Governor Edward G. Rendell announced Monday that Pennsylvania will become the first state in the nation to capitalize on the Google Earth platform by using a new, cutting-edge technology to make tourism an interactive experience from anywhere in the world.

The Governor said the state will provide a $285,000 grant to support an unprecedented partnership between Google Earth, Carnegie Mellon University, NASA, the Pennsylvania Tourism Office and the National Civil War Museum that will allow 'virtual tourists' from all corners of the globe to immerse themselves in Pennsylvania's Civil War trails.

Working together, the partners will develop an infrastructure to display and promote Pennsylvania's Civil War trails as a travel destination and enhance community engagement in emerging interactive technologies.

"Pennsylvania's tourism industries account for nearly 600,000 jobs throughout the commonwealth," said Rendell. "This project presents an opportunity for the commonwealth to establish itself as an industry leader by developing and integrating a geographic and visual representation of our historic destinations.

"As a result, this project will further promote Pennsylvania as a tourist destination, increase visitation and expenditures, and could potentially be applied in support of other applications throughout Pennsylvania. Those who use this technology could see a panoramic view along a trail, zoom in to read the inscription on a Civil War monument, or go back in time to witness the change of seasons on a historic battlefield.

"While this is truly exciting stuff for heritage tourism enthusiasts, it also means a great deal for our state's economy. The investment we're making today will accelerate the adoption and use of technology, including the use of interactive marketing for tourism, which will drive regional economic development," Governor Rendell continued.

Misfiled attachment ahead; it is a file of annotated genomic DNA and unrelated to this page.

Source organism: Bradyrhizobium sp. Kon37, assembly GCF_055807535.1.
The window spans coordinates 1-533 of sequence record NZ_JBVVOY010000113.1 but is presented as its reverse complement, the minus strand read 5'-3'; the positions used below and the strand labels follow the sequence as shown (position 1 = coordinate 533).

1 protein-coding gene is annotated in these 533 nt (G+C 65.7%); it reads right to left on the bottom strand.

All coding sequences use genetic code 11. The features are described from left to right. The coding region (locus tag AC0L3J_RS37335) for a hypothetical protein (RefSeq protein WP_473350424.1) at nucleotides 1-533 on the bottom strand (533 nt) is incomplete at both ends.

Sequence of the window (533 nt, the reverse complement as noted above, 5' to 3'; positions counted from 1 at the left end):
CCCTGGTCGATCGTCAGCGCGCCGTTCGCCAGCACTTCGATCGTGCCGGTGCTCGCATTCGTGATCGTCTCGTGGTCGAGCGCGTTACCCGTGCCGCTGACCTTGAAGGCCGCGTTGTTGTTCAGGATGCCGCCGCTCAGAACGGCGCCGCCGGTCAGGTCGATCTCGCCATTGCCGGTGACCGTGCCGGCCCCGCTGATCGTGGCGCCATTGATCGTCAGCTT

Google Earth technology provides for a visual display of information about a specific location. Building on this platform, the Pennsylvania Tourism Office will incorporate a new technology developed through the Global Connections Project, a partnership that includes CMU, Google and NASA's Ames Research Center.

Known as Gigapan -- short for Gigapixel Panoramas -- the technology combines thousands of digital images to create a panoramic image in excess of one billion pixels. When combined with time-lapse, users can explore the space through time as well.

Online visitors will also be able to access specific tourism data helping travelers better visualize a destination of interest.

The grant announced today is being provided through the Ben Franklin Technology Development Authority, which is dedicated to fostering technological innovation, strengthening the commonwealth's economy, and creating and retaining good-paying jobs that require advanced skills.

The National Civil War Museum, Carnegie Mellon University, Google, Ripple Effects Interactive, Public Intelligence, and the PA Tourism Office are collaborating to highlight the commonwealth's Civil War Trails region on Google Earth. This historic project will:

  • Promote travel to increase visitation and expenditures in Pennsylvania and to enable communities of travelers to share information regarding specific destinations throughout the commonwealth
  • Enhance the collaborative and cultural significance of Google Earth -- connecting people through a unique interface
  • Develop an infrastructure using the Google Application Programming Interface (API) that will allow other Destination Marketing Organizations (DMOs) to properly share their tourism data and display it uniformly on Google Earth; and
  • Outline a viable revenue model by tying advertising to the tourism data supplied by the DMOs. This revenue model must benefit the Tourism Office, Google and Carnegie Mellon.